The End of Dawn were slow to adapt. Perhaps they considered change and compromise failings, adaptation to be a weakness. Whatever the reason, their doctrine, though it made them somewhat inflexible, had not noticeably hampered their ability to expand across tens of millions of stars and wipe out almost every species that they came across. The Brei’orai had tried to exploit the Prime Enemy’s stagnation and had done so to great effect in the early years of their conflict.

Unfortunately, ‘slow’ was not synonymous with ‘never’.

Later Mulkari killfleets did not sacrifice tactical flexibility for a philosophical viewpoint and had counted on the Brei’orai predicting their tactics, luring them into death ground. Several fleets had been destroyed and three systems lost before the Brei’orai Command Structure abandoned their own doctrines. They underestimated their foes. The End of Dawn changed as much as needed, as much as they believed necessary. They would sacrifice both ships and time if it meant it would, sooner or later, cost their foes more.

It was a lesson that the Evea’shi had learned well and only forgotten once. When they had fallen, the End of Dawn had showed them what the price for such failures was. They remembered their lessons, all of them, and that was why there could never be peace. They would not risk the events of the Broken Days, would not risk the Breaking, ever again.

Sin Child adjusted its course, letting the distant light of the star the Enemy called Hyperion wash over its hull. Its target lay ahead and if it could not open a path for its brothers and sisters, it would be satisfied with tearing down the walls of the Enemy’s house.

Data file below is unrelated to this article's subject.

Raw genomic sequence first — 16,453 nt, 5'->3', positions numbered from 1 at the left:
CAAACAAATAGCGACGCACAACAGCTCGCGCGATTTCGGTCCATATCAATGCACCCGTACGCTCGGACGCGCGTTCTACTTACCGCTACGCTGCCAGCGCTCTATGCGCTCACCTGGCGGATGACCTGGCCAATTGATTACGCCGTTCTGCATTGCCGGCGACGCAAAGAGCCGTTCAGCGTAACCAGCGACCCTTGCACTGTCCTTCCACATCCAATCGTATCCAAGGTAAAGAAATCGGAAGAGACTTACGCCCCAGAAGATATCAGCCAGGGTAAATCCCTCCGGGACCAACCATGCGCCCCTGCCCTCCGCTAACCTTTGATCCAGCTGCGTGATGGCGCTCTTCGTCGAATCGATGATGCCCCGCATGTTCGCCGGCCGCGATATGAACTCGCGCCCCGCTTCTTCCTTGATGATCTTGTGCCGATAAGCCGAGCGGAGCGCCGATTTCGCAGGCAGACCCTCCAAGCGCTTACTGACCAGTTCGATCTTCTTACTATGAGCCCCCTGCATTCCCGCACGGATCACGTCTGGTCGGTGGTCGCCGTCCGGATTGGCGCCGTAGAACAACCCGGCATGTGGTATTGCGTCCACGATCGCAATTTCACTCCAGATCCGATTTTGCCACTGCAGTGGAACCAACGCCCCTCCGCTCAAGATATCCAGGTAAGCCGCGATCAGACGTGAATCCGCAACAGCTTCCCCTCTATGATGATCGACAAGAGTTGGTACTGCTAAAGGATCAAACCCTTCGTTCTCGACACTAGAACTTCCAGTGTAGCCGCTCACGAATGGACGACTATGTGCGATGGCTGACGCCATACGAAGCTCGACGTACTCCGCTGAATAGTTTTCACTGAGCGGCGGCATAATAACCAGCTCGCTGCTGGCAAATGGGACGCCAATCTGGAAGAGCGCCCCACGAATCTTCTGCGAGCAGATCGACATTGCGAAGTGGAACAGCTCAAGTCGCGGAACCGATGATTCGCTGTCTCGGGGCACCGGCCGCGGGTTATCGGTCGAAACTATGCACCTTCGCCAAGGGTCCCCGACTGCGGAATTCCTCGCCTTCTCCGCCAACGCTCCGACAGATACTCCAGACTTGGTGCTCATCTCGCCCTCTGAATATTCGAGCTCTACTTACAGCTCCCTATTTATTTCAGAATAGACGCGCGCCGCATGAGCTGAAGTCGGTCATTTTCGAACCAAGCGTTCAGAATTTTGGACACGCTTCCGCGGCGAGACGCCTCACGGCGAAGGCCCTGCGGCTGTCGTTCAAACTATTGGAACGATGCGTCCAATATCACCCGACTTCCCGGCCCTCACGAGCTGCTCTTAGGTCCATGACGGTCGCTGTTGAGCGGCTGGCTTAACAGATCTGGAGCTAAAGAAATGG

Natalya was eyeing a system map, each of the half-dozen listening posts that the enemy vessel had destroyed marked with a grey blob. Those still operational were a bright green. It didn’t take any stretch of the imagination to realize that it had been trying to open a hole in their coverage, but denied that, their intruder seemed to settle for destroying them at random. At least, was it random?

If it was, then she was wasting her time, but since she and what was left her command were still undergoing repairs or assigned to cover the inner system, she had plenty of time to waste. Captain Winters had commed her a few hours ago, requesting another CAT scan; he’d told her that he was working on a theory. Whenever one of her engineers said that, the little hairs on the back of Natalya’s neck stood up and she wasn’t convinced that the CMO’s statement warranted any less of a reaction, especially since she was likely to be the theory getting worked on.

She hadn’t spoken with Arykka – the prisoner, she corrected herself – for several days and she hadn’t had so much as a migraine since. That was good for her, less so for the Concord. The Evea’shi stuck to her vow of silence. Like Sisyphus and his boulder, BXA researchers and OMI operatives kept trying to get through to her, but she was either unable or unwilling to meet them halfway.

Unwilling, you mean.